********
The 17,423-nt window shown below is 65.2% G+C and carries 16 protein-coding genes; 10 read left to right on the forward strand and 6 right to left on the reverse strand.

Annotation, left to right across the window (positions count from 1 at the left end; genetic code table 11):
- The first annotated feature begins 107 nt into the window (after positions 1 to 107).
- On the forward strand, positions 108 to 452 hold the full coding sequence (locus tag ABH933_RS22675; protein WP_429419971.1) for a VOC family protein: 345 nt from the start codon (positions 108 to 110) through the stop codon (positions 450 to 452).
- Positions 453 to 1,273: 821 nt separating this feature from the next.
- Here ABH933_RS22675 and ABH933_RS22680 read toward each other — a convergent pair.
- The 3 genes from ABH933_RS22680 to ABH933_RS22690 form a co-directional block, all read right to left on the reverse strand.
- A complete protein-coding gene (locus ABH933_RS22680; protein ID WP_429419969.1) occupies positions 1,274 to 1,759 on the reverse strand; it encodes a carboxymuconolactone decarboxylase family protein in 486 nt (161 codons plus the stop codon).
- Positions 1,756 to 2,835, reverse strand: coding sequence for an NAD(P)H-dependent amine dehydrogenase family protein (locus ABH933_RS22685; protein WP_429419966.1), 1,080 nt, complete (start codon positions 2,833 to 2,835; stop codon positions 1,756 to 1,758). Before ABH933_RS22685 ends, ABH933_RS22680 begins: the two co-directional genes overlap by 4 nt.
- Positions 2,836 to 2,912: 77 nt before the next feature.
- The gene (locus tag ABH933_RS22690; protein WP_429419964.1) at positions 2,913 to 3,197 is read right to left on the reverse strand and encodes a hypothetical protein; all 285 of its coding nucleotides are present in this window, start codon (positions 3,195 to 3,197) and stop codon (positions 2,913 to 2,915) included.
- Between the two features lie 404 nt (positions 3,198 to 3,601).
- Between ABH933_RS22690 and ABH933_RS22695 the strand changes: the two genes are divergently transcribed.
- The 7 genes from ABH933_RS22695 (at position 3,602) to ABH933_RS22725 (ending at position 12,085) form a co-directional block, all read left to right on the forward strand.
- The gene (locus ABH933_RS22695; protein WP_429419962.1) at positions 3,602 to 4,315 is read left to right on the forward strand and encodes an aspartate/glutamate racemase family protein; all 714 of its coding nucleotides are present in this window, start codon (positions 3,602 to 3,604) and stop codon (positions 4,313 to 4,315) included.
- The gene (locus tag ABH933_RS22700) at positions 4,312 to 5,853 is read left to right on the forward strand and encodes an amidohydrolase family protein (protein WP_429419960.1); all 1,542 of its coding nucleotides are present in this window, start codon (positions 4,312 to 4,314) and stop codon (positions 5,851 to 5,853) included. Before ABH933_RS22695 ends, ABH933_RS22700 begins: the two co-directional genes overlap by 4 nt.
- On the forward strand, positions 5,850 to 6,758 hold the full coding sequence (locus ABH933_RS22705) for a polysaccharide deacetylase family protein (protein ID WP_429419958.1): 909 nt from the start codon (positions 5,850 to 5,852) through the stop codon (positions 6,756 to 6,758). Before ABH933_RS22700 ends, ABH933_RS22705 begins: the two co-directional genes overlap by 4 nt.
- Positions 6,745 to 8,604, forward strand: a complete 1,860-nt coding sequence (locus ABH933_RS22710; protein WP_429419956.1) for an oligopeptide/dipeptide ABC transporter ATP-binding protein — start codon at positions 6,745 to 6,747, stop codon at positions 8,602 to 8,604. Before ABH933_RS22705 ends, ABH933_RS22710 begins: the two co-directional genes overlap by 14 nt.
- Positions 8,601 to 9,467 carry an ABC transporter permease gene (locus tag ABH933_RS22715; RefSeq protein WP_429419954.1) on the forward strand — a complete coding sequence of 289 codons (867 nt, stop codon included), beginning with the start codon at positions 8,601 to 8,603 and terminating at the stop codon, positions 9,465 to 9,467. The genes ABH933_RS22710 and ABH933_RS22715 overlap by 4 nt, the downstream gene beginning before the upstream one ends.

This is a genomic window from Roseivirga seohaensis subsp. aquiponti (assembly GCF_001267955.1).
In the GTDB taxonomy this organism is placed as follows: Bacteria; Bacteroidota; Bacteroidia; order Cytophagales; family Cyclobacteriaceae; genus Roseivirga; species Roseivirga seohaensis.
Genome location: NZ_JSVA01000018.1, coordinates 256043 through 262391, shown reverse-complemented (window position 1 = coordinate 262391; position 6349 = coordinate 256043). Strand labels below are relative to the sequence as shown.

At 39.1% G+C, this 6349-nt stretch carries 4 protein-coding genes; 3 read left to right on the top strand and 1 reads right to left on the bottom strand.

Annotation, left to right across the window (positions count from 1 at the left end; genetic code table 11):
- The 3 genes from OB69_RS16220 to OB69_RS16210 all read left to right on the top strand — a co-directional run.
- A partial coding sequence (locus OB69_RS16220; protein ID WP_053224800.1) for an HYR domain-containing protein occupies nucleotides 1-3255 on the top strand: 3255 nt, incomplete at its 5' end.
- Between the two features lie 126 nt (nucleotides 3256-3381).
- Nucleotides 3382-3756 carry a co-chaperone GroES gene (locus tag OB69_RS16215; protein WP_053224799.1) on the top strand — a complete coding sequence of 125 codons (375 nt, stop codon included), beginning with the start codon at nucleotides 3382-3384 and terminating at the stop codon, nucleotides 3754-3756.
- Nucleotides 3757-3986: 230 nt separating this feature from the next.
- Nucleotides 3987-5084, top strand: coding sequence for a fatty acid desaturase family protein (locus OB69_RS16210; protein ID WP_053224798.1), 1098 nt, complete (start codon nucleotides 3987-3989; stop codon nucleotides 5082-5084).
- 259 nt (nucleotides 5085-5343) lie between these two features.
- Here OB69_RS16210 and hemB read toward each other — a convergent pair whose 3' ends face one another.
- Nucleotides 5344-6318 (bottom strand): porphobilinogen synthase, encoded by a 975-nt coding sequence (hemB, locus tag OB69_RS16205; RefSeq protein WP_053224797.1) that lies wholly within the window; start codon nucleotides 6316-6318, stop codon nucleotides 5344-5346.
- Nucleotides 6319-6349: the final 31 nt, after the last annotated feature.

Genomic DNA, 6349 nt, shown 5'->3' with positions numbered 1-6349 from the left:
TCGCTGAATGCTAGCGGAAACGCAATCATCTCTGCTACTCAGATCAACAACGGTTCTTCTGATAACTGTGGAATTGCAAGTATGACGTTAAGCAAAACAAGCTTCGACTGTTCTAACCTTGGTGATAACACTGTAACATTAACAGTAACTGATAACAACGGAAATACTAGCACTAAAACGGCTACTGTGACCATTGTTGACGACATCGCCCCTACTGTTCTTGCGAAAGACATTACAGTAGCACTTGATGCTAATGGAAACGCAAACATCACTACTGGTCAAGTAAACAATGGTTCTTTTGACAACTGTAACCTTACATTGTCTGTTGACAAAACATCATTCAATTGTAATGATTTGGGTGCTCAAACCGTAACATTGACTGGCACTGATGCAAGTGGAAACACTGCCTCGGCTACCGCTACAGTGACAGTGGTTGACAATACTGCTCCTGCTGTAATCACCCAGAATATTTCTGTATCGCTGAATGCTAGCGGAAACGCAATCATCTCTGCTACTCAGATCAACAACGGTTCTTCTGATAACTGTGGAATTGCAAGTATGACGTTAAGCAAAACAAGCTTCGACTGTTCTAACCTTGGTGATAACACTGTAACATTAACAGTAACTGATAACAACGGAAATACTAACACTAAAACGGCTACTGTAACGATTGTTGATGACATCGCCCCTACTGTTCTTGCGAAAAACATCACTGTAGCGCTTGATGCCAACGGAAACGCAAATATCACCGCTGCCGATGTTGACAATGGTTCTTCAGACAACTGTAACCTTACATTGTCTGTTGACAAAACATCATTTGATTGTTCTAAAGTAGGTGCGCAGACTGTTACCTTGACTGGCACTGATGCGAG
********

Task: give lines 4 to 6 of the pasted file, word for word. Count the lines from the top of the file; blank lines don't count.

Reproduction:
- On the forward strand, positions 108 to 452 hold the full coding sequence (locus tag ABH933_RS22675; protein WP_429419971.1) for a VOC family protein: 345 nt from the start codon (positions 108 to 110) through the stop codon (positions 450 to 452).
- Positions 453 to 1,273: 821 nt separating this feature from the next.
- Here ABH933_RS22675 and ABH933_RS22680 read toward each other — a convergent pair.